For example, this explains how so many people fall into viewing pornography on the Internet. A seemingly innocent glance at a website containing erotic images involves the Torah transgression of not going astray after one’s eyes. This falling away from the Torah invisibly weakens the will for goodness. Since the person has already succumbed to his desire once, he succumbs again, then again and again, until his will for goodness is decimated and he becomes addicted to pornographic sites.
This moral decline and subsequent severance from G-d can only be cured by t’shuva. It is through returning to G-d that man recognizes the value of goodness. This recognition strengthens the will to do good and gives the penitent power in the battle against his yetzer hara. The more a person learns about the goodness of G-d, and the more he learns Torah, the more ammunition he has in the fight. When he fervently prays to come closer to G-d, his will for goodness is fortified and he re-attaches himself to the Divine “superwill” for the world. This gives him the inner spiritual resources to overcome his evil inclination and turn it toward the good. The winner in this ever-raging battle is the man who clings to G-d in all of his doings. He is the true hero. His is the truest success.
T'shuva Knocks Outs the Yetzer
This understanding is startling because it stands in total conflict with all of modern western culture. Today, who are the “successful people”? The movie stars, rock stars, billionaires, political leaders, and sports heroes. These are society’s champions. These are the role models whom young people emulate. They are considered successful because they have successfully achieved honor, power, money and fame — values which Judaism places at the negative side of the scale of character traits.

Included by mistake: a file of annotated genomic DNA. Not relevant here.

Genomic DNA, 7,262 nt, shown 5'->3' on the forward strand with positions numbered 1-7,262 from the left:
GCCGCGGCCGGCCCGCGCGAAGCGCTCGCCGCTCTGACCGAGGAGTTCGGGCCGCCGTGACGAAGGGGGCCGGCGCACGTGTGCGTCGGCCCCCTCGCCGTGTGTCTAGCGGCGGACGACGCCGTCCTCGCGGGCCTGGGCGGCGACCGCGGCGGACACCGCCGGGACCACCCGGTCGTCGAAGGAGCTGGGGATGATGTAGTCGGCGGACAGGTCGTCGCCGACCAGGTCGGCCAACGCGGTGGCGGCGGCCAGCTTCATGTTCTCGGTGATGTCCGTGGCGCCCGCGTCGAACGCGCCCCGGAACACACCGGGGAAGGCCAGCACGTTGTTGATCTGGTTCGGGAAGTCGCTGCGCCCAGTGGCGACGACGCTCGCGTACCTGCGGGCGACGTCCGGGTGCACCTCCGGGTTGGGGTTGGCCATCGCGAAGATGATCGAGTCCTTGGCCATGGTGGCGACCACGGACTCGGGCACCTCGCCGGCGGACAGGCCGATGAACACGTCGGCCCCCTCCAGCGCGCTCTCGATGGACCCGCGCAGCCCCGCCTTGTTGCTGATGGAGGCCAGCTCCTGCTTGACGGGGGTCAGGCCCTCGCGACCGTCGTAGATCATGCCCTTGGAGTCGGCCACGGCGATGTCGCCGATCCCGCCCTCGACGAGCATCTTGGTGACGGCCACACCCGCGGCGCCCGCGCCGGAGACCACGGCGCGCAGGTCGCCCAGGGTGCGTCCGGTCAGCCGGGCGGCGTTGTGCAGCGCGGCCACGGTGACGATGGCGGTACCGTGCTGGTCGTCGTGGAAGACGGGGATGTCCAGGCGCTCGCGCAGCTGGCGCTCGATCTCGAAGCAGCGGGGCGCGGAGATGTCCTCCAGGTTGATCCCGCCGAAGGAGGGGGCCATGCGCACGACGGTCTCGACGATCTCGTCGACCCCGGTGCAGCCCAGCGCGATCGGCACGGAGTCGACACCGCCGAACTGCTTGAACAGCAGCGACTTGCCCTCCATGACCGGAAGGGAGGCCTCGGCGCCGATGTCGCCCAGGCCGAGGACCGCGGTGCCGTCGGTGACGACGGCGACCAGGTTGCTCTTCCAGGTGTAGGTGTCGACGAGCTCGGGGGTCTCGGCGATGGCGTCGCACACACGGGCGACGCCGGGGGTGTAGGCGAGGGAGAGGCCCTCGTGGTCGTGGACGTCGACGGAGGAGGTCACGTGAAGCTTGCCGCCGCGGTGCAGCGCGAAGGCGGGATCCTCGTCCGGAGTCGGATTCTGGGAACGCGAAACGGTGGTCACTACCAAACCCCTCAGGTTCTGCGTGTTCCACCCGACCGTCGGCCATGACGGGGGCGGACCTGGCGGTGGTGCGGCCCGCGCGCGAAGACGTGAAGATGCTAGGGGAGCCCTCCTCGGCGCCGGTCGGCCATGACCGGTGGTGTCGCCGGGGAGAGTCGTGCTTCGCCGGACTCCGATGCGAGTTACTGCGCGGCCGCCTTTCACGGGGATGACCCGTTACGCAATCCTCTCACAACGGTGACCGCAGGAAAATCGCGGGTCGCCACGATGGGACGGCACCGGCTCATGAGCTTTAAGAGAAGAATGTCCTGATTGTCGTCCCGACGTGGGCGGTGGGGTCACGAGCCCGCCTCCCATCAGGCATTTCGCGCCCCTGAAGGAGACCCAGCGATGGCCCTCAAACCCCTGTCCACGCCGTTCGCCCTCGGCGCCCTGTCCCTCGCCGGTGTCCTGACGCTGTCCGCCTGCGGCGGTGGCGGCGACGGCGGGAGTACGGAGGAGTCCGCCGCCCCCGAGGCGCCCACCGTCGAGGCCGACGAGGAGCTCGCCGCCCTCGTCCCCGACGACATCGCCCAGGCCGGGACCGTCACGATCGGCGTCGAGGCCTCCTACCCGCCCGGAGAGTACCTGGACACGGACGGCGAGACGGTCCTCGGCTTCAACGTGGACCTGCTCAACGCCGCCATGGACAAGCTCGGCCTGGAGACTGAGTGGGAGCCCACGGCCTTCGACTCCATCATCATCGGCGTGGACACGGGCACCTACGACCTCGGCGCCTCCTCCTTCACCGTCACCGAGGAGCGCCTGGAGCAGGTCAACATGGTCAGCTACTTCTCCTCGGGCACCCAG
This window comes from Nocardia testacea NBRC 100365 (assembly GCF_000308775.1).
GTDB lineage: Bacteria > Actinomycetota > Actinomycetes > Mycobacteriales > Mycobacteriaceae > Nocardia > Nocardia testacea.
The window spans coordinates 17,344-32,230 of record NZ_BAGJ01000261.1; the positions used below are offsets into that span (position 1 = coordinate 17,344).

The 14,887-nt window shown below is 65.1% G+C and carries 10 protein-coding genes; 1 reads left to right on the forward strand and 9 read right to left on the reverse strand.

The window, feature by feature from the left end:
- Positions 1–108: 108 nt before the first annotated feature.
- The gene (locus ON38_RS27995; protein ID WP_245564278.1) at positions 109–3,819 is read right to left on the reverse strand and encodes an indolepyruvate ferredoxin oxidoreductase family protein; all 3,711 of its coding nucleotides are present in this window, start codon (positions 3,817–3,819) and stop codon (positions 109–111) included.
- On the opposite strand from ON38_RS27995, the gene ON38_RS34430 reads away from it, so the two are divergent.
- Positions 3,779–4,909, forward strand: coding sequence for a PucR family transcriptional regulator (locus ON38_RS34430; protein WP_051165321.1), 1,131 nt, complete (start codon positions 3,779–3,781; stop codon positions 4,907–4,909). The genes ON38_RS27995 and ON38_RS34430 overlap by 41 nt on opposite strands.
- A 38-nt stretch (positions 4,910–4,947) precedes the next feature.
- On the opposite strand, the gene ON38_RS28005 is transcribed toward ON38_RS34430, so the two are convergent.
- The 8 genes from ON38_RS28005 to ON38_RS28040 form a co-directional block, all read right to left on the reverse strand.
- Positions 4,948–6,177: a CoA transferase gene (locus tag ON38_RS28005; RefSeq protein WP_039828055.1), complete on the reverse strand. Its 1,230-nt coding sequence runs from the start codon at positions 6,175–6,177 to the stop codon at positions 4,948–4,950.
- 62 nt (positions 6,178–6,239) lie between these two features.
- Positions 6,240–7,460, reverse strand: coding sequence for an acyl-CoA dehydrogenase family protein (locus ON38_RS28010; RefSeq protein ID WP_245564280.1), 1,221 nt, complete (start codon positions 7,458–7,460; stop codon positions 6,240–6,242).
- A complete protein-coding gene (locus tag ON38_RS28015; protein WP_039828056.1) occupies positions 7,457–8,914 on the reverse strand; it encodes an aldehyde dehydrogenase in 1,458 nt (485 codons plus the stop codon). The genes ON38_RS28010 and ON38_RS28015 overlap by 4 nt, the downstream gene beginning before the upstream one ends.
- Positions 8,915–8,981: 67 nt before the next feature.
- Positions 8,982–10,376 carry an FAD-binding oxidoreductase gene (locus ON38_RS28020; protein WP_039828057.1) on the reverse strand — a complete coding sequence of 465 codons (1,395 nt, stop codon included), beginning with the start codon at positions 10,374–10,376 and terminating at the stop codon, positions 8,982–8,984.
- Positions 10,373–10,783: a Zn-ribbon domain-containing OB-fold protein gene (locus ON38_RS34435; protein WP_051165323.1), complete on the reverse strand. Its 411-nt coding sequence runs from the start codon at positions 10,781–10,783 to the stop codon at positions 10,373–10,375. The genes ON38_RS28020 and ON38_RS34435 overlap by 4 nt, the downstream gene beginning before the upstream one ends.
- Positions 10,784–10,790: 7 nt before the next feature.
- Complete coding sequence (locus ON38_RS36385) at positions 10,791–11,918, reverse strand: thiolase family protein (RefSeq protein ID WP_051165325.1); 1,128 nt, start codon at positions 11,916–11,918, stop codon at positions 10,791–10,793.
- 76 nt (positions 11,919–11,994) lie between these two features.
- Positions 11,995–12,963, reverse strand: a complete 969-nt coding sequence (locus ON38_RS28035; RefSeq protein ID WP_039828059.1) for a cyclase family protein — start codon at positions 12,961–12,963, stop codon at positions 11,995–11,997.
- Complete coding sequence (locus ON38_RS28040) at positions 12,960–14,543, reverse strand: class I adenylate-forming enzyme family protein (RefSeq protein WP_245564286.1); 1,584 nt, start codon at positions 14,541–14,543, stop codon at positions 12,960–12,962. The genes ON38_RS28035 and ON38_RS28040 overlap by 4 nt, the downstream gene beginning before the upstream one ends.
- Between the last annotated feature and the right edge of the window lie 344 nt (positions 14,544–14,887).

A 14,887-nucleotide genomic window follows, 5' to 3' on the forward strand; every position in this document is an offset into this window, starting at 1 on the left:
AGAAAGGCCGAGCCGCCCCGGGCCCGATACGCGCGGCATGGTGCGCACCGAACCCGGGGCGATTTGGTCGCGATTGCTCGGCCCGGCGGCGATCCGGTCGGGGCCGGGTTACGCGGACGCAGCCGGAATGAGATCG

You Ain't Nothing But a Hound Dog
Our Sages teach that we should flee from honor and pride. Our prophets tell us that it is not the powerful and egotistical who shall inherit the earth, but the humble and righteous. Our Rabbis warn that the pursuit of wealth and fame brings misery in its wake. In other words, chances are that the faces we see in this world on the cover of People Magazine are not the faces which we are going to see in Heaven in the world to come.
Rabbi Kook writes: “All of the talents in the world are merely to implement the person’s will to do good, which becomes stamped into his being through the light of constant t’shuva. A great influx of G-d’s spirit falls constantly over the penitent, and a holy will increases in him, far surpassing the aspirations of ordinary men. He comes to recognize the positive value of true success — the will for goodness, which is solely dependent on the person himself, and not on any external condition.”
When a person connects to the moral and spiritual world of the Torah, he realizes that talents are not ends in themselves, but the means we employ in serving G-d. One realizes that the goal is not just to be a good singer, but to sing the praises of G-d. The goal is not just to be a good writer, but to use one’s talent as a writer to bring people closer to G-d.
All You Really Need is T'shuva
The greatness of one’s talent is not the measure of success. Nor is monetary reward or public recognition the yardstick. Rabbi Aryeh Levin, the “Tzaddik of Jerusalem,” lived a life of one good deed after another, but outside of Israel, he was hardly known at all. Who in G-d’s eyes do you think was a greater success, Rabbi Aryeh Levin or Frank Sinatra, “Old Blue Eyes,” who was known all over the world? The answer is obvious when we judge our lives by Jewish standards, and not by the standards of western culture.
So friends, take down the posters of rock stars and actors from your walls and replace them with pictures of the true heroes of existence, “the heroes of t’shuva,’ as Rabbi Kook calls them, the Tzaddikim and baale t’shuva who bring blessing and goodness to the world. “They are the elite of existence, who call out for its perfection, for the victory over evil, and for the return to true goodness and joy.”